Living organisms are extremely complex functional systems that are made up of, at a minimum, many tens of thousands of genes, protein molecules, RNA molecules, small organic compounds, inorganic ions, and complexes in an environment that is spatially organized by membranes, and in the case of multicellular organisms, organ systems.  These myriad components interact with each other and with their environment in a way that processes food, removes waste, moves components to the correct location, and is responsive to signalling molecules, other organisms, light, sound, heat, taste, touch, and balance.
This complexity makes it difficult to identify the interactions between individual components and to explore their basic biological functions. In vitro work simplifies the system under study, so the investigator can focus on a small number of components.  
For example, the identity of proteins of the immune system (e.g. antibodies), and the mechanism by which they recognize and bind to foreign antigens would remain very obscure if not for the extensive use of in vitro work to isolate the proteins, identify the cells and genes that produce them, study the physical properties of their interaction with antigens, and identify how those interactions lead to cellular signals that activate other components of the immune system.
Species specificity Edit
Another advantage of in vitro methods is that human cells can be studied without "extrapolation" from an experimental animal's cellular response. 
Convenience, automation Edit
In vitro methods can be miniaturized and automated, yielding high-throughput screening methods for testing molecules in pharmacology or toxicology. 
The primary disadvantage of in vitro experimental studies is that it may be challenging to extrapolate from the results of in vitro work back to the biology of the intact organism. Investigators doing in vitro work must be careful to avoid over-interpretation of their results, which can lead to erroneous conclusions about organismal and systems biology.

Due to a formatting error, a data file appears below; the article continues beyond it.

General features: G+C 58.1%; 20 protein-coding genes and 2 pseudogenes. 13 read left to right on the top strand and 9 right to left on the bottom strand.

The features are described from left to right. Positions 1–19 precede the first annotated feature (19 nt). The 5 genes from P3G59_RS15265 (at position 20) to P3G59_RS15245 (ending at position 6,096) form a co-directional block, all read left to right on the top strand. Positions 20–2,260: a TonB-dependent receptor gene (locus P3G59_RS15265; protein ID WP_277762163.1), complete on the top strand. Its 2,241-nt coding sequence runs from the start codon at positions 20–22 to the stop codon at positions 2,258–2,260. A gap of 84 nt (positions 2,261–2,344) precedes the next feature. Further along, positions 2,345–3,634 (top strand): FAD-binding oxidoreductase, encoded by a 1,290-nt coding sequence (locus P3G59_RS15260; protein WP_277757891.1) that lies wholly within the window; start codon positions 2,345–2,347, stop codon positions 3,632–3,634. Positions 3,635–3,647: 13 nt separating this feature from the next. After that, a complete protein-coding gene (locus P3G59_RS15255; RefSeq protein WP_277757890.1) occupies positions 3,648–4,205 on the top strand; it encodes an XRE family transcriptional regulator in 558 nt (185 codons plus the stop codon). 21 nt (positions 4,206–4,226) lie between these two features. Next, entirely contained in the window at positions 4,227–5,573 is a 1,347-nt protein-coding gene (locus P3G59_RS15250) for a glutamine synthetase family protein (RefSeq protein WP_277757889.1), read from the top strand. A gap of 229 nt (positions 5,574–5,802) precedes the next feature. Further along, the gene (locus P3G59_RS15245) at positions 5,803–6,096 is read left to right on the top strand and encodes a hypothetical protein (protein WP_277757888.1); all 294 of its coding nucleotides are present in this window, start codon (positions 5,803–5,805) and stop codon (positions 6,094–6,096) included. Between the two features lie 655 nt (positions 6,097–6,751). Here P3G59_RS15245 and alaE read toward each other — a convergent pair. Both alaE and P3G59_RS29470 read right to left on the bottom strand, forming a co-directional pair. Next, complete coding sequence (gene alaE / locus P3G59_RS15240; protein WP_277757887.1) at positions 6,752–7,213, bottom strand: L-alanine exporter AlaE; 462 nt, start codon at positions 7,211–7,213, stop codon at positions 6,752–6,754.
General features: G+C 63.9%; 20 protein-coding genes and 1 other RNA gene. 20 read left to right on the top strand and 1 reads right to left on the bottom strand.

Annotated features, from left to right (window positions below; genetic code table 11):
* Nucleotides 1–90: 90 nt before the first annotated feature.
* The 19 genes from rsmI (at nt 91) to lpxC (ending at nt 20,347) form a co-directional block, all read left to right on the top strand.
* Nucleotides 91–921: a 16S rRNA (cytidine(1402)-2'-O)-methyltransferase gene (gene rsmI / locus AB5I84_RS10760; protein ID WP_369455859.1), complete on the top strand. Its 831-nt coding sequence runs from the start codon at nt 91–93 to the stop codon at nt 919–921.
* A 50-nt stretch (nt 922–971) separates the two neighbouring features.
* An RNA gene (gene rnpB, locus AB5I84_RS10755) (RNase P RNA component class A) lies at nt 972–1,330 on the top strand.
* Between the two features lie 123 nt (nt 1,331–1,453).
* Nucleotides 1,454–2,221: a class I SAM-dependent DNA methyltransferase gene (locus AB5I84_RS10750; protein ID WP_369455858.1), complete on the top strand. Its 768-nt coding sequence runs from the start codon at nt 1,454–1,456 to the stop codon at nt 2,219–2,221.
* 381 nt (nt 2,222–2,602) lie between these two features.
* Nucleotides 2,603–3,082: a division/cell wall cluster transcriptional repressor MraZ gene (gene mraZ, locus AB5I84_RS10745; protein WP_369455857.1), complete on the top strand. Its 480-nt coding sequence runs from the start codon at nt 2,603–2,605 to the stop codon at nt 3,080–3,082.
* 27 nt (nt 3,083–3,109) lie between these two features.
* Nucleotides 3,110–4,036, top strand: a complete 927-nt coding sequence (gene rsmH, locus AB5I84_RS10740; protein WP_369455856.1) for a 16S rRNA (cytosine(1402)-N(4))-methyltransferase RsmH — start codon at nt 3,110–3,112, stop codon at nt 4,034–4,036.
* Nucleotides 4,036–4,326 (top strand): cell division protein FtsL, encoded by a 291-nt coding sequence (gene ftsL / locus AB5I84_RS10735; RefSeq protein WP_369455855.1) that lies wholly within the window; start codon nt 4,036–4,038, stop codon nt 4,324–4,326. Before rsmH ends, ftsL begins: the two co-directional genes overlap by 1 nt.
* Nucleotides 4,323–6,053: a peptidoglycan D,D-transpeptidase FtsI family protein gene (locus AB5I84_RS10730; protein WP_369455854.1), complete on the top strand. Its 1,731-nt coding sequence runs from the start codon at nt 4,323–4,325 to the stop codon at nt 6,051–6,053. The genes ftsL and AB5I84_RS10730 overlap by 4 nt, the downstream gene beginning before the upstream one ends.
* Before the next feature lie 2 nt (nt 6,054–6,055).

For example, scientists developing a new viral drug to treat an infection with a pathogenic virus (e.g. HIV-1) may find that a candidate drug functions to prevent viral replication in an in vitro setting (typically cell culture). However, before this drug is used in the clinic, it must progress through a series of in vivo trials to determine if it is safe and effective in intact organisms (typically small animals, primates, and humans in succession). Typically, most candidate drugs that are effective in vitro prove to be ineffective in vivo because of issues associated with delivery of the drug to the affected tissues, toxicity towards essential parts of the organism that were not represented in the initial in vitro studies, or other issues. 
Results obtained from in vitro experiments cannot usually be transposed, as is, to predict the reaction of an entire organism in vivo. Building a consistent and reliable extrapolation procedure from in vitro results to in vivo is therefore extremely important. Solutions include:
- Increasing the complexity of in vitro systems to reproduce tissues and interactions between them (as in “human on chip” systems) 
- Using mathematical modeling to numerically simulate the behavior of the complex system, where the in vitro data provide model parameter values 
These two approaches are not incompatible better in vitro systems provide better data to mathematical models. However, increasingly sophisticated in vitro experiments collect increasingly numerous, complex, and challenging data to integrate. Mathematical models, such as systems biology models, are much needed here. [ citation needed ]
Extrapolating in pharmacology Edit
In pharmacology, IVIVE can be used to approximate pharmacokinetics (PK) or pharmacodynamics (PD). [ citation needed ] Since the timing and intensity of effects on a given target depend on the concentration time course of candidate drug (parent molecule or metabolites) at that target site, in vivo tissue and organ sensitivities can be completely different or even inverse of those observed on cells cultured and exposed in vitro. That indicates that extrapolating effects observed in vitro needs a quantitative model of in vivo PK. Physiologically based PK (PBPK) models are generally accepted to be central to the extrapolations. 
In the case of early effects or those without intercellular communications, the same cellular exposure concentration is assumed to cause the same effects, both qualitatively and quantitatively, in vitro and in vivo. In these conditions, developing a simple PD model of the dose–response relationship observed in vitro, and transposing it without changes to predict in vivo effects is not enough.